Pulling Oxygen with Magnets
Heavy oxygen generation assemblies could be a thing of the past in space as a professor has created a way to separate oxygen from water molecules and hydrogen with just a $5 magnet.
“You don’t experience buoyancy in space, so when you have a mixture of gases and liquids the mixture just remains as it is—the gases float inside the liquid,” explains Álvaro Romero-Calvo, a professor of aerospace engineering who runs the Low Gravity Science and Technology Lab at Georgia Tech. To separate the oxygen from the liquid, the ISS uses a centrifuge, a hefty item to haul into orbit, and a large consumer of power where power is precious.
That’s all well and good when you’re just 254 miles from the Earth’s surface. But for longer journeys, reliability becomes a critical factor, and that means more spare parts and an increase in the overall mass of the system. “If you want to use the same architecture on a trip to Mars, for instance, the mass that you would need to bring would be so large that it would make more sense to just bring the oxygen in tanks,” said Romero-Calvo, “which is not a nice, elegant, technical solution at all.”
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Romero-Calvo has come up with a solution that is simpler, lighter, and far more elegant: drag the oxygen out with magnets.
Liquids, and the bubbles within them, are very weakly magnetic (with diamagnetic and paramagnetic properties). Here on the surface, the pull of the Earth is too great for any magnet to make use of this factoid. But without the interference of gravity, a small dime store magnet is enough to do the job, as Romero-Calvo spells out in his paper “Magnetic phase separation in microgravity,” which came out this August in Nature’s npj Microgravity.
“We use a very, very small magnet—something that you can buy for five bucks,” he said. “If we brought a magnet like that to the ISS, it could perform phase separation on a wide variety of small fluid vessels without any need of filters or centripetal forces.”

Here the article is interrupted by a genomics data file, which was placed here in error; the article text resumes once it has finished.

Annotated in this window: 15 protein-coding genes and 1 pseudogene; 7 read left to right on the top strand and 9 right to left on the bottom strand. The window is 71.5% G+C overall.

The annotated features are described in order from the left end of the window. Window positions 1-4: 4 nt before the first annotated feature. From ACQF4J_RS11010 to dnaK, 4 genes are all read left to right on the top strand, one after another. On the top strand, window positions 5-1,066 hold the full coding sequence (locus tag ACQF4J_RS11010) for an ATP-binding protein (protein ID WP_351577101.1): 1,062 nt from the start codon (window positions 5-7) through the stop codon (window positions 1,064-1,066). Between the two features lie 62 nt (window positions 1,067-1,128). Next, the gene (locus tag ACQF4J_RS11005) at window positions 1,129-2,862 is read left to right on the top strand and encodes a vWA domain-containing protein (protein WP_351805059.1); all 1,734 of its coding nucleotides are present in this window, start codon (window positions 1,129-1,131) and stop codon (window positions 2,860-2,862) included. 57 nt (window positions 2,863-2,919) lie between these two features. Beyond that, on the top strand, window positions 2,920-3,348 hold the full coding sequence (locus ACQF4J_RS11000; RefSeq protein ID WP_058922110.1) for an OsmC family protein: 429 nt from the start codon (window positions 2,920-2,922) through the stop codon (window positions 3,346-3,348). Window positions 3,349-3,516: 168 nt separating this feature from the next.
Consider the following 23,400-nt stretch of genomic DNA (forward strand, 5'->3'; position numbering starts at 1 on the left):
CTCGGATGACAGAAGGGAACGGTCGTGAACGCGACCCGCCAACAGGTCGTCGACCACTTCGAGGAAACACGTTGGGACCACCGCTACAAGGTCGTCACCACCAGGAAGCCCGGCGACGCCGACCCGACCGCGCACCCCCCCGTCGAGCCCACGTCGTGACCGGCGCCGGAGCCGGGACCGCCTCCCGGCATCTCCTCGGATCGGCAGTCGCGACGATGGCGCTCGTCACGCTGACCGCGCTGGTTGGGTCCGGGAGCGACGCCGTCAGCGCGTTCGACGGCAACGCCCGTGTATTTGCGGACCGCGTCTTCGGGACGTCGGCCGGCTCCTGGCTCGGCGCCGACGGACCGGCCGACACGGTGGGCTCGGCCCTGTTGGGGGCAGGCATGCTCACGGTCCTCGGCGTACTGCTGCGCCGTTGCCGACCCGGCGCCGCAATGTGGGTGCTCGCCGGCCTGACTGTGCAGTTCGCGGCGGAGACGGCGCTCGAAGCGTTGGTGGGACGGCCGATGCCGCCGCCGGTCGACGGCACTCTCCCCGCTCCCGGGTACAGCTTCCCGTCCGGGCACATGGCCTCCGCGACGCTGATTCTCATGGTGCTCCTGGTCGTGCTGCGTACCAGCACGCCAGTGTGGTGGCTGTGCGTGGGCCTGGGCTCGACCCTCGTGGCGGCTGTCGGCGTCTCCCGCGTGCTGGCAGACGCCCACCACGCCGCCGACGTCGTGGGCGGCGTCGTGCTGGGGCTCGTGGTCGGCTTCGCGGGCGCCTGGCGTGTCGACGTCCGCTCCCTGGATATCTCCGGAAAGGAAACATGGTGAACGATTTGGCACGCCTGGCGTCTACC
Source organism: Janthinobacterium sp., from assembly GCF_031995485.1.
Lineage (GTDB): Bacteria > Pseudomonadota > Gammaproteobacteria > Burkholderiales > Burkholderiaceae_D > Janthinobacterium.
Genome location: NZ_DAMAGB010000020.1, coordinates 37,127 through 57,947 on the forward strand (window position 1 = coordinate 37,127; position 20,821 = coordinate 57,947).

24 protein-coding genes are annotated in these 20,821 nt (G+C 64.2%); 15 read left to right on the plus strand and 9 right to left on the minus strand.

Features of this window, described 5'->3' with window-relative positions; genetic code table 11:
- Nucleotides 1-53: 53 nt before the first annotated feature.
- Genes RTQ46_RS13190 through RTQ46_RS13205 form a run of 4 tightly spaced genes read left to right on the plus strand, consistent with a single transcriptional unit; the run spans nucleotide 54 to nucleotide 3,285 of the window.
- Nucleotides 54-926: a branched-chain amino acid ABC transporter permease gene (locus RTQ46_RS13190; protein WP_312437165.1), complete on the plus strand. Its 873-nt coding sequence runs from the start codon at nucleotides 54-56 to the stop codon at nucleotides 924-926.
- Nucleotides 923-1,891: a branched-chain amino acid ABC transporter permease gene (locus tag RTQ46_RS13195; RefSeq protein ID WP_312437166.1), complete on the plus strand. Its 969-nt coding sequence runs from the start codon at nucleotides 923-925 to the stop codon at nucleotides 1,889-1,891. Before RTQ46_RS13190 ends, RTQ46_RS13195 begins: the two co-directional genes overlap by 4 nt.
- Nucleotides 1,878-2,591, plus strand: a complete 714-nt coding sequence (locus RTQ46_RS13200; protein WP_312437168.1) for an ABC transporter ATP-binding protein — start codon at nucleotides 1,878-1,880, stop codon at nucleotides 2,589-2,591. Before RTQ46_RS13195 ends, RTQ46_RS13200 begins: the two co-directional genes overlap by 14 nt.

To prove the power of a magnets for pulling oxygen, Romero-Calvo took his experiment to ZARM, the University of Bremen’s drop tower designed for experiments in microgravity, and let it fall.
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During descent a vial of liquid was injected with bubbles. Next to this vial was a small magnet, which attracted the bubbles within seconds. “The first day we had an experiment working on the tower there were some engineers there with us who had been there for 20 or 30 years,” said Romero-Calvo. “They were in the control room of the tower with a live feed of the system. And they couldn't believe what was happening: that a simple magnet that could have such a significant effect on a fluid. That was very rewarding for me and for my team.”
The magnet/bubble setup will soon be sent up on a rocket for a longer experiment. “And then the next step is obviously ISS,” said Romero-Calvo. Already NASA is looking at proposals for different applications for such a system. And Romero-Calvo believes this, and other similar phenomena, could have a use elsewhere, like in nuclear submarines, which stay submerged for months at a time.
“A lot of people have reached out to us for clarifications and for potential collaborations,” he said. “So yeah, it is a fun time for me right now. For sure.”
Michael Abrams is a technology writer based in Westfield, N.J.